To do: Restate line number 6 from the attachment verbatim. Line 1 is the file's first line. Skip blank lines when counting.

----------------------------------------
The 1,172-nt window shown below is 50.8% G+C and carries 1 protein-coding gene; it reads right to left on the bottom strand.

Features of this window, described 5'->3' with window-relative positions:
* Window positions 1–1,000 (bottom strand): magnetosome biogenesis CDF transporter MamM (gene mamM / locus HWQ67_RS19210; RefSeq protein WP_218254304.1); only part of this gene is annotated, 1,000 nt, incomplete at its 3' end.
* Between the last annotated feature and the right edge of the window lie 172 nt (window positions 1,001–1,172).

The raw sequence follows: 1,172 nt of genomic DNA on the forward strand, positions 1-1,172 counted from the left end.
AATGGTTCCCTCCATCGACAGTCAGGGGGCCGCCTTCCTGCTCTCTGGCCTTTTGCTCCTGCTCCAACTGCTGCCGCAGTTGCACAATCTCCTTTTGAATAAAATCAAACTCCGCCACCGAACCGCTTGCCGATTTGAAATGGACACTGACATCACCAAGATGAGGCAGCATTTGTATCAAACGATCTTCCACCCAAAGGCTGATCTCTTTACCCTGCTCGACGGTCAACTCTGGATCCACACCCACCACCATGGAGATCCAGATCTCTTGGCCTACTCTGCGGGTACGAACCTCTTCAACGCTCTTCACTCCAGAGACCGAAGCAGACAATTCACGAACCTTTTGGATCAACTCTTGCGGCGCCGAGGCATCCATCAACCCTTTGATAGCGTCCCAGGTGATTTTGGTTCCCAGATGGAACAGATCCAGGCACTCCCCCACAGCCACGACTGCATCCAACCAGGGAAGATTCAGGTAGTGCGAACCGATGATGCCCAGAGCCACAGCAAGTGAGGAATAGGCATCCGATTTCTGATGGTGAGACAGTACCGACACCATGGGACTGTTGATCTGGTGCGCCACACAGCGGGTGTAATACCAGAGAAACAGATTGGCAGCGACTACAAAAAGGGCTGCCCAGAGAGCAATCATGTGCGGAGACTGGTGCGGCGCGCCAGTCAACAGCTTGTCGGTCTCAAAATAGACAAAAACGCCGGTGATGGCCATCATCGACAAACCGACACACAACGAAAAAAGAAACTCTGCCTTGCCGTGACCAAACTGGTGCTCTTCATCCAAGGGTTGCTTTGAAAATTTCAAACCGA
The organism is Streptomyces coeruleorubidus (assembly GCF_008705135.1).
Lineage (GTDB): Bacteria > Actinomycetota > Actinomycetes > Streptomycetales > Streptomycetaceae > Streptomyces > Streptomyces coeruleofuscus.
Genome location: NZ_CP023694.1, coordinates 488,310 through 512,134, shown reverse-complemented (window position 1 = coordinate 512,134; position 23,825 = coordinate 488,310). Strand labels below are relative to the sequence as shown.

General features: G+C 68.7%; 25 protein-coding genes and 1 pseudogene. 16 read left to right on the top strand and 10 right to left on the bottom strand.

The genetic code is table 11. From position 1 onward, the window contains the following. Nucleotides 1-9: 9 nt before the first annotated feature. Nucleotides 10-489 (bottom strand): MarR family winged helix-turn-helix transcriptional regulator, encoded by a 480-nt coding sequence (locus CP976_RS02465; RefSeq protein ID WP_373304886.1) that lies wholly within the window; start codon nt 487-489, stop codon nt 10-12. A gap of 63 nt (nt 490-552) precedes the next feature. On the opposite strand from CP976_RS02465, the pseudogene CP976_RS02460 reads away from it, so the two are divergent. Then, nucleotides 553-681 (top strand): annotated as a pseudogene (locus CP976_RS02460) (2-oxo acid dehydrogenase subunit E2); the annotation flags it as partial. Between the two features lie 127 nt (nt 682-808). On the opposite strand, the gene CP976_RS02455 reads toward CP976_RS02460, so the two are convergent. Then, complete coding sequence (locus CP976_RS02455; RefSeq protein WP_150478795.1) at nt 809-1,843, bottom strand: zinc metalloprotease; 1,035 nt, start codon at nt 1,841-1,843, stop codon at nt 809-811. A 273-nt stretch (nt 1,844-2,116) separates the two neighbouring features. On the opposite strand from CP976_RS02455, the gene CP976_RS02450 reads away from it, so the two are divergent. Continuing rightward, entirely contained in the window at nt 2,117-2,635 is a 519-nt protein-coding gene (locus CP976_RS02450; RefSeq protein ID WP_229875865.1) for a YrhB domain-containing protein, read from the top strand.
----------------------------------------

AATGGTTCCCTCCATCGACAGTCAGGGGGCCGCCTTCCTGCTCTCTGGCCTTTTGCTCCTGCTCCAACTGCTGCCGCAGTTGCACAATCTCCTTTTGAATAAAATCAAACTCCGCCACCGAACCGCTTGCCGATTTGAAATGGACACTGACATCACCAAGATGAGGCAGCATTTGTATCAAACGATCTTCCACCCAAAGGCTGATCTCTTTACCCTGCTCGACGGTCAACTCTGGATCCACACCCACCACCATGGAGATCCAGATCTCTTGGCCTACTCTGCGGGTACGAACCTCTTCAACGCTCTTCACTCCAGAGACCGAAGCAGACAATTCACGAACCTTTTGGATCAACTCTTGCGGCGCCGAGGCATCCATCAACCCTTTGATAGCGTCCCAGGTGATTTTGGTTCCCAGATGGAACAGATCCAGGCACTCCCCCACAGCCACGACTGCATCCAACCAGGGAAGATTCAGGTAGTGCGAACCGATGATGCCCAGAGCCACAGCAAGTGAGGAATAGGCATCCGATTTCTGATGGTGAGACAGTACCGACACCATGGGACTGTTGATCTGGTGCGCCACACAGCGGGTGTAATACCAGAGAAACAGATTGGCAGCGACTACAAAAAGGGCTGCCCAGAGAGCAATCATGTGCGGAGACTGGTGCGGCGCGCCAGTCAACAGCTTGTCGGTCTCAAAATAGACAAAAACGCCGGTGATGGCCATCATCGACAAACCGACACACAACGAAAAAAGAAACTCTGCCTTGCCGTGACCAAACTGGTGCTCTTCATCCAAGGGTTGCTTTGAAAATTTCAAACCGA